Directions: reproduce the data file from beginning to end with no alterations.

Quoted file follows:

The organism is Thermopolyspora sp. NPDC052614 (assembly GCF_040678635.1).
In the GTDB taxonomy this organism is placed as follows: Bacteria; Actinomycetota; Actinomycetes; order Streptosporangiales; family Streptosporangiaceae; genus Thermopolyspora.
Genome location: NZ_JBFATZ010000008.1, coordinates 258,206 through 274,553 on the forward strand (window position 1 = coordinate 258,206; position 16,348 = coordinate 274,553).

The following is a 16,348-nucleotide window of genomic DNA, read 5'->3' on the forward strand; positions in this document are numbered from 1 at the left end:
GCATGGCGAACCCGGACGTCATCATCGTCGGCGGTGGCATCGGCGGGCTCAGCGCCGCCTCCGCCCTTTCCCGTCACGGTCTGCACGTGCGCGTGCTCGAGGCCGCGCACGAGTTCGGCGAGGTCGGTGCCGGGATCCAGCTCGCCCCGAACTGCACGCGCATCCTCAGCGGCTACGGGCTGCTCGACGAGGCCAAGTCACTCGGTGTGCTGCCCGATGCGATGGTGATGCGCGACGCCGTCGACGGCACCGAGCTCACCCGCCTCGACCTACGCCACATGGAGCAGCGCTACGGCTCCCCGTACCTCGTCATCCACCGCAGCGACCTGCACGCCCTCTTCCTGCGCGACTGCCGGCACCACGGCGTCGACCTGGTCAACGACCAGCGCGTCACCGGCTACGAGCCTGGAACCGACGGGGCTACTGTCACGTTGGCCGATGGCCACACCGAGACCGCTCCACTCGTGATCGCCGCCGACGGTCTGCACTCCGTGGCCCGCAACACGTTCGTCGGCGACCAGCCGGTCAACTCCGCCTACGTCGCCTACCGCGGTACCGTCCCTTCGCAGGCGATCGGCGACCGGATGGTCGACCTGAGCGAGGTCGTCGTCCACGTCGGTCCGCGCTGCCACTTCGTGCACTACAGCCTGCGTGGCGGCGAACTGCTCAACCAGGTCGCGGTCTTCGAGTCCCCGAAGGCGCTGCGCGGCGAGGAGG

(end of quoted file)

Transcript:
The organism is Thermopolyspora sp. NPDC052614 (assembly GCF_040678635.1).
In the GTDB taxonomy this organism is placed as follows: Bacteria; Actinomycetota; Actinomycetes; order Streptosporangiales; family Streptosporangiaceae; genus Thermopolyspora.
Genome location: NZ_JBFATZ010000008.1, coordinates 258,206 through 274,553 on the forward strand (window position 1 = coordinate 258,206; position 16,348 = coordinate 274,553).

The following is a 16,348-nucleotide window of genomic DNA, read 5'->3' on the forward strand; positions in this document are numbered from 1 at the left end:
GCATGGCGAACCCGGACGTCATCATCGTCGGCGGTGGCATCGGCGGGCTCAGCGCCGCCTCCGCCCTTTCCCGTCACGGTCTGCACGTGCGCGTGCTCGAGGCCGCGCACGAGTTCGGCGAGGTCGGTGCCGGGATCCAGCTCGCCCCGAACTGCACGCGCATCCTCAGCGGCTACGGGCTGCTCGACGAGGCCAAGTCACTCGGTGTGCTGCCCGATGCGATGGTGATGCGCGACGCCGTCGACGGCACCGAGCTCACCCGCCTCGACCTACGCCACATGGAGCAGCGCTACGGCTCCCCGTACCTCGTCATCCACCGCAGCGACCTGCACGCCCTCTTCCTGCGCGACTGCCGGCACCACGGCGTCGACCTGGTCAACGACCAGCGCGTCACCGGCTACGAGCCTGGAACCGACGGGGCTACTGTCACGTTGGCCGATGGCCACACCGAGACCGCTCCACTCGTGATCGCCGCCGACGGTCTGCACTCCGTGGCCCGCAACACGTTCGTCGGCGACCAGCCGGTCAACTCCGCCTACGTCGCCTACCGCGGTACCGTCCCTTCGCAGGCGATCGGCGACCGGATGGTCGACCTGAGCGAGGTCGTCGTCCACGTCGGTCCGCGCTGCCACTTCGTGCACTACAGCCTGCGTGGCGGCGAACTGCTCAACCAGGTCGCGGTCTTCGAGTCCCCGAAGGCGCTGCGCGGCGAGGAGG